President Biden, Fed Chairman Jerome Powell Meet With Inflation at Its Highest in 40 Years

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President Biden met at the White House Tuesday afternoon with Federal Reserve Chairman

Jerome Powell

as his administration takes more steps to signal urgency to fight high inflation.

The meeting also highlights how much the White House is relying on outside forces to help combat rising prices. Administration officials earlier in the administration repeatedly downplayed worries about inflation while promoting their $1.9 trillion Covid-19 relief package in March 2021 and in seeking additional spending on social programs and climate change last year.

It is the third meeting between the two men. They most recently met last November for Mr. Biden’s interview that led him to offer a second four-year term to Mr. Powell. They were joined Tuesday by Treasury Secretary Janet Yellen, who preceded Mr. Powell as Fed chair.

Mr. Biden congratulated Mr. Powell on his recent Senate confirmation and promised to maintain a hands-off approach to the Fed. “I’m not going to interfere with their critically important work,” he said in remarks to reporters at the start of the meeting. “They have a laser focus on addressing inflation, just like I am.”

The Fed is in the process of raising interest rates at the most aggressive pace since the 1980s. Minutes from the Fed’s May 3-4 policy meeting, released last week, show the central bank is likely to lift its benchmark interest rate, currently in a range between 0.75% and 1%, by a half percentage point at its next two meetings, in June and July. The Fed raised rates by a half percentage point at its meeting in early May for the first time since 2000.

The Fed is trying to cool demand to moderate price pressures. But Mr. Powell has conceded that the central bank’s ability to do that without forcing the economy into a recession depends on developments outside the central bank’s control, including global energy markets that have been badly disrupted by Russia’s war in Ukraine and supply chains snarled by the Covid pandemic.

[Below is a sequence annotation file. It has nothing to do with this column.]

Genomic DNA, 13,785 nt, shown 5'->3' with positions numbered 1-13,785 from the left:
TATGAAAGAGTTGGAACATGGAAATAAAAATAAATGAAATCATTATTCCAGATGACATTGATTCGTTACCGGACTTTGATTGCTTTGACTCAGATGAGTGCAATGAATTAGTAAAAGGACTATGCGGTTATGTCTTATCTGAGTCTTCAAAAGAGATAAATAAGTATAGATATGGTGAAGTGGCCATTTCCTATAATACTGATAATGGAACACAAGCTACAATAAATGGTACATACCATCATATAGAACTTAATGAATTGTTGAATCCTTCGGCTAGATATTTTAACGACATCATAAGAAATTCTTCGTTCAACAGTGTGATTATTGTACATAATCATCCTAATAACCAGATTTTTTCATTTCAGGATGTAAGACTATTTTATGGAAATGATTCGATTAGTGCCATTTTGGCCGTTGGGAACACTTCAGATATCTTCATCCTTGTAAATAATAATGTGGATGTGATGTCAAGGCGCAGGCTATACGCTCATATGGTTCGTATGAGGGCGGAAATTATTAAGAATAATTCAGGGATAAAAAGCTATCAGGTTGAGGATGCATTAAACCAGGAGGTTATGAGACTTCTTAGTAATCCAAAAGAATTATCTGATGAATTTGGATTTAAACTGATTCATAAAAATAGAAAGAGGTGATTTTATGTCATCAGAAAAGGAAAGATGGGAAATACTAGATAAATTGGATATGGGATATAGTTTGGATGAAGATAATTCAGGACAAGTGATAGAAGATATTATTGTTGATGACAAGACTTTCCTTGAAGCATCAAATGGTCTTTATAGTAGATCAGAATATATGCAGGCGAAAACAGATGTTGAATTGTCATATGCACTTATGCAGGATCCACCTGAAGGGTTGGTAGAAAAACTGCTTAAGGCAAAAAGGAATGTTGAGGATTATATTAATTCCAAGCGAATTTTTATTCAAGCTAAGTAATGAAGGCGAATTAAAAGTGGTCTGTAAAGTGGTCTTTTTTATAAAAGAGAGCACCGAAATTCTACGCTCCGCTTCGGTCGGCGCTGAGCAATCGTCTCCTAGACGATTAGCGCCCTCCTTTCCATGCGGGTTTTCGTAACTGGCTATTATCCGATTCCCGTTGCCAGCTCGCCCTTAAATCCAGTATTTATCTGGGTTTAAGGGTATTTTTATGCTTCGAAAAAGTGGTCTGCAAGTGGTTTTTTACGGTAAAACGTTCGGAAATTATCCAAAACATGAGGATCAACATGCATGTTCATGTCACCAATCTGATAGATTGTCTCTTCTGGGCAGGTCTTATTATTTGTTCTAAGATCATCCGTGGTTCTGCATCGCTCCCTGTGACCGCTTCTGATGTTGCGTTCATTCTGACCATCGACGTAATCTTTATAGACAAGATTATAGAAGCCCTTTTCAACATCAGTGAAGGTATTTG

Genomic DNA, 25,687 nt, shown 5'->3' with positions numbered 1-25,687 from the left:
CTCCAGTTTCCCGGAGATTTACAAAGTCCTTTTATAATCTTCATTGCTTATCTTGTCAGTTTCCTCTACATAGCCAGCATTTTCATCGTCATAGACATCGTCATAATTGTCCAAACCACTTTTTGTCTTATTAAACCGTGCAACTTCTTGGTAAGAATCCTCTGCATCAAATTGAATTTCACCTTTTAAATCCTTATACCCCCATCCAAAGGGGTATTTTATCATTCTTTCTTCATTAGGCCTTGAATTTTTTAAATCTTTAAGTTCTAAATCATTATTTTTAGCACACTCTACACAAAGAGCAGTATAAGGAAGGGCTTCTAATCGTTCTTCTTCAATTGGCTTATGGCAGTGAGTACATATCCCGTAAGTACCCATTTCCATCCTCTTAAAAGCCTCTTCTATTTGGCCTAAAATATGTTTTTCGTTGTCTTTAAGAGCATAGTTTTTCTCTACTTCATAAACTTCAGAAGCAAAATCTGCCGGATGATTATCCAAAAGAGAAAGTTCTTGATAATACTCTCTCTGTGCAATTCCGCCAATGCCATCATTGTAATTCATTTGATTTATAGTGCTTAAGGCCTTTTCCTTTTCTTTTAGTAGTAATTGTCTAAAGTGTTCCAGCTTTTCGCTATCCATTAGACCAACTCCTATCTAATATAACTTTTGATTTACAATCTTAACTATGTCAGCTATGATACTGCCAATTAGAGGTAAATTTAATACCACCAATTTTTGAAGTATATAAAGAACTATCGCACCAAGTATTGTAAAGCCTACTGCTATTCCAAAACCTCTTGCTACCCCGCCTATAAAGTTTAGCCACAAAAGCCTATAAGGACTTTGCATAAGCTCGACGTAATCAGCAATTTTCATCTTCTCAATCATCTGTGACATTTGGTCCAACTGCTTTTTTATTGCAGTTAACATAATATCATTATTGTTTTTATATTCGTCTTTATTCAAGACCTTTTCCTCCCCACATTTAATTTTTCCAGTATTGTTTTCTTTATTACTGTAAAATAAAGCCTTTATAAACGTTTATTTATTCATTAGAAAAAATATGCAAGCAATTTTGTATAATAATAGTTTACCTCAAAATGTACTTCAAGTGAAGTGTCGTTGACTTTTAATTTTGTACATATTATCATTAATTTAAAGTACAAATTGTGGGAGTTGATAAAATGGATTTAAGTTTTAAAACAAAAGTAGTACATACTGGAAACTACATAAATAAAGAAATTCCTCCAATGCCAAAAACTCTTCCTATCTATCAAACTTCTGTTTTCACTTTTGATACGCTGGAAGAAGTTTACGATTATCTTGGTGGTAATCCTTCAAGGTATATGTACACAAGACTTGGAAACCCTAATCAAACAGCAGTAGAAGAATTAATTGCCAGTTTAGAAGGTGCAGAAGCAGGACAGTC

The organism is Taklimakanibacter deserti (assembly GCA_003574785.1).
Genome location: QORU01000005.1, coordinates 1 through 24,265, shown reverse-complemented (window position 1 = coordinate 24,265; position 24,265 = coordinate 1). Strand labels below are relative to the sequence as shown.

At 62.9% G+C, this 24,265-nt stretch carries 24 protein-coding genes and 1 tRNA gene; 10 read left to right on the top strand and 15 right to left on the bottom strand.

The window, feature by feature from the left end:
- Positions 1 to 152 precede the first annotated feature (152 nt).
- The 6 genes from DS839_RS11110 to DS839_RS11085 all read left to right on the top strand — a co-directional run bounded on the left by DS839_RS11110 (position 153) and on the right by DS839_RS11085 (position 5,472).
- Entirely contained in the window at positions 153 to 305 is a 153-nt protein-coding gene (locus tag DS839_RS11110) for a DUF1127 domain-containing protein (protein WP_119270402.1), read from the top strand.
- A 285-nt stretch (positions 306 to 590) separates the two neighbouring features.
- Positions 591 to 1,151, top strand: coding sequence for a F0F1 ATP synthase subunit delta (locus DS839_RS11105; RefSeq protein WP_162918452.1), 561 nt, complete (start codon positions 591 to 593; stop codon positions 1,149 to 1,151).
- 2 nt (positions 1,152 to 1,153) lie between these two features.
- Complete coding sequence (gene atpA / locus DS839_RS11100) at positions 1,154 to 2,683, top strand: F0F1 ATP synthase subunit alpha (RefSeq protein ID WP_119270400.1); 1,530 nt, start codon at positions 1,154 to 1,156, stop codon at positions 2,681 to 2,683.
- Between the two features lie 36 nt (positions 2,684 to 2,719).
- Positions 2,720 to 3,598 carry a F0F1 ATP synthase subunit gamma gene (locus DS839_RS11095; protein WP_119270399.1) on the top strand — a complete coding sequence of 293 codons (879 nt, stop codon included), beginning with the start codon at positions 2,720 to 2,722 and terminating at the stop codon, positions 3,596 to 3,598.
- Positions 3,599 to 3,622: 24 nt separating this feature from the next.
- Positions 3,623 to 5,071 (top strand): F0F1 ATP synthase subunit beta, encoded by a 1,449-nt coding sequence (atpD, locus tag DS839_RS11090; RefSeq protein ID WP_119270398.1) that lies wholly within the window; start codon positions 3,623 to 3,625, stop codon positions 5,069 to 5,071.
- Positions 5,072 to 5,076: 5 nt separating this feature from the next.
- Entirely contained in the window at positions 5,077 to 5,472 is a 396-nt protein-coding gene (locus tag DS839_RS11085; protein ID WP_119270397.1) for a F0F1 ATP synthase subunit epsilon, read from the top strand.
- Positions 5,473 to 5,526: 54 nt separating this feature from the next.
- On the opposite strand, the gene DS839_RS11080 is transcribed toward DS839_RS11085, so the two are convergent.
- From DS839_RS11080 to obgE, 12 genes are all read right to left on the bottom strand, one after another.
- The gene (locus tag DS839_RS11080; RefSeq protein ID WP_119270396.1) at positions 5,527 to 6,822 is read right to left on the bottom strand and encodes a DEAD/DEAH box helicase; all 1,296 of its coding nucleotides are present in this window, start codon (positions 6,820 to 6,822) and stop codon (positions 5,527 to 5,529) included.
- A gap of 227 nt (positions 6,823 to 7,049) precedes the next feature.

“It is a going to be a challenging task, and it’s been made more challenging in the last couple of months because of global events,” Mr. Powell said in an interview with The Wall Street Journal on May 17. Mr. Powell indicated the central bank could continue raising rates at a faster clip until it sees clear and convincing evidence that inflationary pressures are easing.

Mr. Biden’s meeting with Mr. Powell, who won Senate confirmation to a second term earlier in May, comes as the White House has been seeking to draw a sharper contrast with Republicans on the economy and inflation ahead of next fall’s midterm elections.

Jerome Powell told the WSJ Future of Everything Festival he expects some economic pain as the Fed’s measures to curb inflation affect the labor market. Photo: Andy Davis for The Wall Street Journal

Senior White House advisers have expressed frustration in recent weeks with their messaging around inflation, according to people familiar with the matter. Some officials have said they should publicly accept that the administration’s stimulus contributed to higher prices while arguing that such steps were worthwhile, while others have been opposed to making such concessions.

Political advisers have trotted out different inflation counterattacks, for example, by linking higher prices to corporate greed or blaming them on Russian President Vladimir Putin. But economic advisers haven’t eagerly embraced those lines.

Mr. Biden also hasn’t said whether he will ease tariffs on certain Chinese imports, resolving an internal split. Several of his economic advisers, including Ms. Yellen, Commerce Secretary Gina Raimondo, and members of the Council of Economic Advisers, have favored paring back tariffs imposed by President Donald Trump in an effort to reduce consumer costs. Trade Representative Katherine Tai and others are reluctant to relinquish U.S. leverage over China.

The administration, which together with the Fed once referred to rising inflation as “transitory,” has taken a number of other steps to demonstrate their commitment to easing price pressures but faces difficulty assuring Americans that rising costs will soon subside.